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volume 3 issue 5

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INFO FILE
Title:
Akira Kurosawa’s Rashomon DVD
Format:
Bilingual DVD
88 Minutes
Black and White
Production:
Akira Kurosawa
Criterion Collection
Home Vision Entertainment
Comments:
One of Kurosawa’s strongest films, but not quite as good as Seven Samurai.
Overall Rating:
80%

Animefringe Reviews:
Akira Kurosawa’s Rashomon DVD
By Ridwan Khan

I’ve said it before, but Akira Kurosawa is one of the greatest directors of all time. The list of directors influenced by Kurosawa is long and includes such notables as Steven Spielberg, George Lucas, and Francis Ford Coppola. Among his films, Rashomon is one of the most recognized. It is, in fact, considered, one of the best known of all Japanese films. One of Kurosawa’s earliest films, it was not considered for competition in film festivals outside of Japan, until it was happened upon by competition judges from the West. Winning French and American awards Rashomon was the film that made Kurosawa the darling of Western cinema.

The film describes the murder of a samurai and the rape of his wife in the woods. The incident is described by the participating parties – however, as if taking a note from Emily Dickinson’s “tell it slant” all their versions are different. Along the way Kurosawa makes us question the subjectivity of reality and the human tendency to lie.

Rashomon opens at a dilapidated temple at Rashomon Gate. A priest, played by Minoru Chiaki, and a woodcutter, played by Takashi Shimura (both later appeared in Kurosawa’s Seven Samurai) lament the dismal state of the world as personified in some unnamed incident. A commoner runs from the rain pouring down outside and into the temple to see the two, staring off into space. As he begins to start a fire, he asks the pair what has put them in such a state. They begin describing their experiences in the case of murder of a samurai and the rape of his wife.

The woodcutter begins to describe how he was traveling through the woods and began seeing signs of a struggle. He continued on and found the body of the samurai in the woods. Following him, the priest describes seeing a samurai leading his wife on a horse. The two sit by as several more characters describe their relation to events. An officer describes catching the notorious bandit Tajomaru, who had a horse and a bow and arrow similar to those of the samurai’s. Tajomaru sits and listens, until he recounts his own version of how he killed the samurai and raped his wife. His account differs greatly from that of both the wife and the dead samurai (who speaks through a medium). Each of their stories serves to make the teller seem to be in the best possible light.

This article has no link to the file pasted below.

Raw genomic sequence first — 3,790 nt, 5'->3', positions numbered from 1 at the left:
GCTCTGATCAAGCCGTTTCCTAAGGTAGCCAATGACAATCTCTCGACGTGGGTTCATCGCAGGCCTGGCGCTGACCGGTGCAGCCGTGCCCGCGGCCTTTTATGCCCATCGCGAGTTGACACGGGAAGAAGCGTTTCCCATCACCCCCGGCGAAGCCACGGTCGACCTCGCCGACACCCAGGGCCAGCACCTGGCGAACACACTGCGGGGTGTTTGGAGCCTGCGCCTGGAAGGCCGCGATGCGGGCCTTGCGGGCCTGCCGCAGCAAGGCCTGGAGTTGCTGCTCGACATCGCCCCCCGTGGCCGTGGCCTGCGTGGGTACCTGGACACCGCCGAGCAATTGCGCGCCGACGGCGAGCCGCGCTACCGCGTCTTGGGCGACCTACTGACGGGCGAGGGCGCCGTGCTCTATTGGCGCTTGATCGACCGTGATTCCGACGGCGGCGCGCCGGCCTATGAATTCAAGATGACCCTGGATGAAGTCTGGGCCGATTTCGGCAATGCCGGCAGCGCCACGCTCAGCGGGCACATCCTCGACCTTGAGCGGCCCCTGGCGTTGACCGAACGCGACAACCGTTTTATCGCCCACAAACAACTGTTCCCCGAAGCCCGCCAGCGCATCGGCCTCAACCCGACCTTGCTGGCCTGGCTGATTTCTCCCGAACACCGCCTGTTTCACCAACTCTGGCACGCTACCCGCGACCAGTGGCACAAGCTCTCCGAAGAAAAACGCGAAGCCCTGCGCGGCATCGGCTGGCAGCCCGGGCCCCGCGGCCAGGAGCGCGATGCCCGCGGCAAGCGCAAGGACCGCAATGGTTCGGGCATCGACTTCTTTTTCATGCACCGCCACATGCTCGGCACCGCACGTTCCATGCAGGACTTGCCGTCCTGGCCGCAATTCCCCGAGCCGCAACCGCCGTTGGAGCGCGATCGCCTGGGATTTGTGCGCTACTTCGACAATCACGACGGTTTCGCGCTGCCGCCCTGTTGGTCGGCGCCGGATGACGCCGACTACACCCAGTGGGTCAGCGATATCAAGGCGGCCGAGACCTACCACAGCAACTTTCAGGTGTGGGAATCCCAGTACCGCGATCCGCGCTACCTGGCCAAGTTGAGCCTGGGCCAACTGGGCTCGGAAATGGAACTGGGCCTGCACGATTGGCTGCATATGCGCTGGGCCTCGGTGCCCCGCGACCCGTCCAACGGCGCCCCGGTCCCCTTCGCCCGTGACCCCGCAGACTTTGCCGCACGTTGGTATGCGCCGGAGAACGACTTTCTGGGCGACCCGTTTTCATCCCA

In this day and age of Law and Order it might not seem so profound, but when it came out, Rashomon was revolutionary. It did well in Japan and did even better in the West, winning France’s GP award and the Academy award for best foreign film. It stands up remarkably well today; the visuals are exciting (Kurosawa relied heavily on silent films for the look of all his movies, but especially Rashomon), and the story still is informative and relevant. Kurosawa shows how humans instinctively lie, to themselves and to the world, and how these lies become reality. The performances are brilliant. Toshiro Mifune displays his wild and precise style in this early film, a style that we see again in Seven Samurai. Machiko Kyo, playing the samurai’s wife, delivers an incredible performance as one of the strongest women in a Kurosawa film; her performance seems to be reincarnated in the later Kurosawa film, Ran. Masayuki Mori moves from style to style as his character is portrayed in different lights. Even Chiaki, Shimura, and Kichijiro Ueda (the commoner) enliven the film in their small roles. The only glaring weakness of the movie is the score (the one during the flashbacks; the Rashomon gate score is what the rest should have been); the film was one of Kurosawa’s earliest and it features a hideous, almost Disney-esque score, done in the style of Russian movies that influenced Kurosawa. Japanese films tend to have Western scores, since movies are considered a non-Japanese art, but i>Rashomon’s doesn’t have any of the beautiful subtly of Seven Samurai’s. It distracts from the movie as a whole.

And what of the Criterion release? Criterion DVDs are priced much higher than normal DVDs (usually around $25 to $30 USD), mostly due to the niche status of most of its releases. However, they do know how to dress up a DVD release. Rashomon is the best Criterion release of a Kurosawa movie so far. The DVD itself contains a commentary track by Donald Richie. Which, frankly, is a rehashed version of Seven Samurai's commentary, but Richie does offer a lot of insight into a complex film. Also featured on the DVD is a substantial NHK special documentary on Kazuo Miyagawa, the cinematographer of the film. The DVD’s booklet has several large texts, including an excerpt from Akira Kurosawa’s Something Like an Autobiography and the two texts that influenced the film; Ryunosuke Akutagawa’s In a Grove and Rashomon. The DVD even has an English language track, which is more a novelty than useful feature; who would buy a nearly 50-year-old Japanese movie to watch it in English?

Weighing in at more than $30, it’s harder to recommend Rashomon than Seven Samurai. The latter has wider appeal, more action, and a more solid plot. However, for film buffs or Kurosawa fans, Rashomon is a must see.

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